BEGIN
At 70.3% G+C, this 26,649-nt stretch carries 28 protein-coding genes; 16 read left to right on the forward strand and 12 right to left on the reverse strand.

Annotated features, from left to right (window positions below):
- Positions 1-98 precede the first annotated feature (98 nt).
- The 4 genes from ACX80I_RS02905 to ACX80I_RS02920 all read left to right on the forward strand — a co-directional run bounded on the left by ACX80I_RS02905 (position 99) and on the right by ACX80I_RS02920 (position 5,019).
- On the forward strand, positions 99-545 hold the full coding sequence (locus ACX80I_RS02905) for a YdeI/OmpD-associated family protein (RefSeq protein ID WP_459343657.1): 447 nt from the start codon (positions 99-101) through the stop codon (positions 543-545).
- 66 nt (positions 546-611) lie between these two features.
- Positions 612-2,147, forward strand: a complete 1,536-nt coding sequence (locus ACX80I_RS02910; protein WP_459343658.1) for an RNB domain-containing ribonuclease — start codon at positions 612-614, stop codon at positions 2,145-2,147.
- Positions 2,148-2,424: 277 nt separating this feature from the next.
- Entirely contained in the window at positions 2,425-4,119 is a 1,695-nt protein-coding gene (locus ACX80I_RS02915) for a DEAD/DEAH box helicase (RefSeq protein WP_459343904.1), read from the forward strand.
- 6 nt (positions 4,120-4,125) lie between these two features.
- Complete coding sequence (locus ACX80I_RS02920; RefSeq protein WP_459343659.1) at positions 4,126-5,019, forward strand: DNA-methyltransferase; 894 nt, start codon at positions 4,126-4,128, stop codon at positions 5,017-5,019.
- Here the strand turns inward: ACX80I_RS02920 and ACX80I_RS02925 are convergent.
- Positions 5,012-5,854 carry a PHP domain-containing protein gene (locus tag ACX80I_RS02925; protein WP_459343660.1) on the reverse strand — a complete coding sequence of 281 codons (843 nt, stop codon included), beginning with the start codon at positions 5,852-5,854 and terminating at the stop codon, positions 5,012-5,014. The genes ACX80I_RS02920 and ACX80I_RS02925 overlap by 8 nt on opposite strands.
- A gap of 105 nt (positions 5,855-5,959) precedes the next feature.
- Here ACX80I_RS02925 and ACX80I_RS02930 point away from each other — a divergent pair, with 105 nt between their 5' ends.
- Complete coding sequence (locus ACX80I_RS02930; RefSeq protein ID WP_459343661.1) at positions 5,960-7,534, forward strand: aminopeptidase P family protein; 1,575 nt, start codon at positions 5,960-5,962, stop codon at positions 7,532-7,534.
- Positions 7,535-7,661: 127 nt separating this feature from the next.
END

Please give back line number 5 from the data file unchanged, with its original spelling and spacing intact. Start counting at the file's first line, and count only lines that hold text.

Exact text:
- On the forward strand, positions 99-545 hold the full coding sequence (locus ACX80I_RS02905) for a YdeI/OmpD-associated family protein (RefSeq protein ID WP_459343657.1): 447 nt from the start codon (positions 99-101) through the stop codon (positions 543-545).